May Day, May 1st, is such a forgotten holiday in America. A good pagan holiday that couldn’t keep up with the times.
My parents had little to say about the holiday. Coming off the Great Depression and then a World War, I can appreciate they didn’t find the day special. I recall, when I carried home from school the news that the day was May Day, a bitter remark from my father that the day had been co-opted by the communists for International Workers’ Day
May Day had a place in school, nevertheless. I attended the same elementary school for all those seven years from kindergarten through sixth grade. We had a May Day celebration, organized by one of the sixth grade teachers. Every year the sixth grade girls danced around the May Pole. I wonder if it was the dream of every girl watching on the play ground to be one of the dancers.
Miss Horning, the mistress of the dance, tried so hard to keep “the gentle arts” alive. There was a piano in her room, and in my sixth grade year she made me play. My mother played well, we had a piano at home and I was given lessons. I was no good. As I’ve often said, I have a tin ear.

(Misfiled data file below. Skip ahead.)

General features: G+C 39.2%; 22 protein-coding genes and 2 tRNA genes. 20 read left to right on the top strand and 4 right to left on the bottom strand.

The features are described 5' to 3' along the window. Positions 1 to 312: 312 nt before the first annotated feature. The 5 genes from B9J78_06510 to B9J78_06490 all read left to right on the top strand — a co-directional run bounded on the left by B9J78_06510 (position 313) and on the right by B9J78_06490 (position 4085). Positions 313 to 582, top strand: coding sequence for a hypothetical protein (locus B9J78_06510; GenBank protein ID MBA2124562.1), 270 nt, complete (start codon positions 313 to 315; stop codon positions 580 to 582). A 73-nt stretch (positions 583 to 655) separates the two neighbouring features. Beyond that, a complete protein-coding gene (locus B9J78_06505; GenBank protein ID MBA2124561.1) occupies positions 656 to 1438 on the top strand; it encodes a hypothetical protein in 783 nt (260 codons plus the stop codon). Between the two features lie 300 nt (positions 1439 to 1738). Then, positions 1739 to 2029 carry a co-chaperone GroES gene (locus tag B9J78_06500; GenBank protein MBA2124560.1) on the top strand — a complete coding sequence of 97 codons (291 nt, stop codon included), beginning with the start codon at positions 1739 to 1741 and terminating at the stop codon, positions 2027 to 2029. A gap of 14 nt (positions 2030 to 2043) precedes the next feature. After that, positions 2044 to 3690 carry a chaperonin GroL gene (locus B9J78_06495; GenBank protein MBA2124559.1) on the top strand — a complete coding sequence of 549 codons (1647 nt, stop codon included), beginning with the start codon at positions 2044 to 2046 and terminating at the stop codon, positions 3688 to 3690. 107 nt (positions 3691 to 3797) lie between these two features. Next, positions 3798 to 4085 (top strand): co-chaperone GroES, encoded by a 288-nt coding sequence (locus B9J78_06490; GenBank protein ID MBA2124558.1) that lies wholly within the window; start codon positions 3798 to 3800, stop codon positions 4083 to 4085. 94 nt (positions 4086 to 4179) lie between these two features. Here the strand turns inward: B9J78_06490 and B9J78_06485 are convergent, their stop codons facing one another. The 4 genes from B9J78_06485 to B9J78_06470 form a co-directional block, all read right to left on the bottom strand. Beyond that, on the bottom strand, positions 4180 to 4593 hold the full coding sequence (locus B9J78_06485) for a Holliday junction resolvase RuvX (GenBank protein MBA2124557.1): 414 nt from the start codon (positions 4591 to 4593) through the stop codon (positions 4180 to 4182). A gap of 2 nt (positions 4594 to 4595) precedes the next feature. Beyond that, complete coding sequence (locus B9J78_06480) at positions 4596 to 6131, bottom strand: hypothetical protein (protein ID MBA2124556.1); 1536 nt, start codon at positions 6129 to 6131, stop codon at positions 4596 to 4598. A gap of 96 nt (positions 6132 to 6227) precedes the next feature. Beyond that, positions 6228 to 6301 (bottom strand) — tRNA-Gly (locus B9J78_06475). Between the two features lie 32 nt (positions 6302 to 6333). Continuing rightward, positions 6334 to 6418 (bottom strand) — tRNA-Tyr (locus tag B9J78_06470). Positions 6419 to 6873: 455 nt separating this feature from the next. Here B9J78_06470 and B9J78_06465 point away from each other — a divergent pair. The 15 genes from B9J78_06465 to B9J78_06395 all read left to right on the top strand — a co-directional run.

Once a week I had to follow the only other piano player, a girl named Joy, who played quite well, and bumble through the piece Miss Horning selected for me. Miss Horning did not allow me to not play, in spite of my protestations. Eventually I appealed to my mother, who wrote a note to Miss Horning, and my performances were cancelled.
About April Miss Horning assembled the sixth grade girls around the May Pole to practice during recess. The May Pole, I now realize, was the tether ball pole. How did she convince the janitor to substitute ribbons? I cannot imagine. Perhaps Miss Horning taught the dance to more competent students before my time. We just went round and round the pole making a spiral of our ribbons. On May Day we performed for the entire school at a special assembly.
Surely the ceremony was much longer than our short performance of wrapping ribbons around a tether ball pole. That is all I recall.
I loved the May Day celebration we learned in second grade. We wove baskets from paper strips, filled them with daffodils and tulips from the garden, and gave them to our mothers. My mother told me they should be hung on the door knob, then knock and hide and watch the surprise of the recipient. I made another basket for Mrs. Cole. I jumped up and down so from excitement she saw me hiding.
My sister says in her day, ten years later, there was no May Pole. She did remember the flowers; she took hers to Mrs. Rich. I still associate May Day with bouquets of flowers and the May Pole dance in 1955.